Not Saussure

March 22, 2007

A useful insight

Filed under: Economics, Politics — notsaussure @ 10:29 pm

Jane Galt writes as if this were a criticism uniquely applicable to the political left, which it certainly isn’t, but I do like her point about the view that

after all, people are stupid, so they need the government to protect them from themselves. My take is a little subtler than that:

1) People are often stupid
2) Bureaucrats are the same stupid people, with bad incentives.

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November 28, 2006

Mean or median? ‘Average’ household income

Filed under: Blogroll, Economics — notsaussure @ 10:20 pm

As a result of David Cameron’s new interest in relative poverty, as defined as living below 60% of the median income, maybe we need to remind ourselves about the difference between mean and median averages. One person who certainly seems to need reminding is Lord Young of Graffham, one of Mrs Thatcher’s former ministers, who, as Chris Dillow notes in Stumbling and Mumbling, wrote a letter ‘of quite staggering imbecility’ to The Times:

The Conservatives now wish to eradicate “relative” poverty, defined as those living on less than 40 per cent of average incomes. Simple arithmetic shows that, as you increase the incomes for the relatively poor, the average income would rise, promptly putting some back into the relatively poor category.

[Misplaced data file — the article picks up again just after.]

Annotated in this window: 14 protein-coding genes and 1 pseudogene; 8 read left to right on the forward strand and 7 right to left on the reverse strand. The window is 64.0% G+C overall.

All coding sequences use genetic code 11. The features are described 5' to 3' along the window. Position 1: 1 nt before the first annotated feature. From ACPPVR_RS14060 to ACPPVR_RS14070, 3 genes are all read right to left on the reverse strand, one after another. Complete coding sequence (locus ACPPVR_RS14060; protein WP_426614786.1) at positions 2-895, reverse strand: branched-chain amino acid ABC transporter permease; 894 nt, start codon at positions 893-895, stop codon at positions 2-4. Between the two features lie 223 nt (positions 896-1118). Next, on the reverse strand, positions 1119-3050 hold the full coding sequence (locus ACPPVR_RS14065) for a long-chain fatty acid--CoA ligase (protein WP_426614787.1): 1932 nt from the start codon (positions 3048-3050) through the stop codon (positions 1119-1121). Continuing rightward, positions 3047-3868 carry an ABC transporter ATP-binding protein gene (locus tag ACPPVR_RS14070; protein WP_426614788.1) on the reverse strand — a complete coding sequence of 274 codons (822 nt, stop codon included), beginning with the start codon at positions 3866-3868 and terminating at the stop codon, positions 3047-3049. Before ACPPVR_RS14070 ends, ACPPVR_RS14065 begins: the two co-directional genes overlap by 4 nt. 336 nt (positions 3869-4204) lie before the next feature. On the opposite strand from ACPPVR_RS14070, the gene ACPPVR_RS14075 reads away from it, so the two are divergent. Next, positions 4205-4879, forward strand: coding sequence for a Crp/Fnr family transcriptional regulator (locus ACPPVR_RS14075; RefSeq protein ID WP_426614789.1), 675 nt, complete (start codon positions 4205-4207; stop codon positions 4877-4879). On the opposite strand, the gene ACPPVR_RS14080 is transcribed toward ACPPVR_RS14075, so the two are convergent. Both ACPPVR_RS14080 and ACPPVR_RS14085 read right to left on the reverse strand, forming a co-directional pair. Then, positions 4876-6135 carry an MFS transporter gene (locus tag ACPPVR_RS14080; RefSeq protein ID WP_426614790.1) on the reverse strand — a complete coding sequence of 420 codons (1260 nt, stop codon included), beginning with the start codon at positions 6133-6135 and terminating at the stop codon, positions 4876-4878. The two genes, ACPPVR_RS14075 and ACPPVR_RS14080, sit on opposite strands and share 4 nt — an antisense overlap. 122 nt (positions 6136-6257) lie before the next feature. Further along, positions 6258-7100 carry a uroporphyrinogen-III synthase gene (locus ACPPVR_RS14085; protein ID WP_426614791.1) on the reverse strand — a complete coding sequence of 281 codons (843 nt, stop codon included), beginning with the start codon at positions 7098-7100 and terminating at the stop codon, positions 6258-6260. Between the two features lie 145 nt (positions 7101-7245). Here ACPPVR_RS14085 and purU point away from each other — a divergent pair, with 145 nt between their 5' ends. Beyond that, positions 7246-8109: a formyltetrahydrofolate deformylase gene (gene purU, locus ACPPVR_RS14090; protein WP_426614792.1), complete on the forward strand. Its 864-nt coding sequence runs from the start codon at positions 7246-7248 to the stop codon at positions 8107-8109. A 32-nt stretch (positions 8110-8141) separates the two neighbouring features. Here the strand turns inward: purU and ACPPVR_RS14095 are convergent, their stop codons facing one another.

As Chris points out, one of his imbecilities is that

relative poverty is defined an income below some fraction of median income. And the median doesn’t change just because the incomes of the very poor rise (more…)

October 13, 2006

Which beautiful, naked woman do you choose? An economist gives his reasons

Filed under: Economics, Education, UK — notsaussure @ 7:39 pm

The Times reports on some of the quirkier questions candidates are asked in entrance interviews at Oxford and Cambridge Colleges, though I can’t say I remember being asked anything particularly fiendish at my interview to read English at Cambridge (I got in, too — maybe they asked me something they thought was fiendish and I didn’t notice). That was a long time ago, of course, but I’m sure I’d recall something as imaginative as

If there were three beautiful, naked women standing in front of you, which one would you pick? Does this have any relevance to economics? (PPE, Oxford)

If they did, I’m sure I wouldn’t have been able to give so excellent an analysis as that provided over at Stumbling and Mumbling… whoever said economics was boring?


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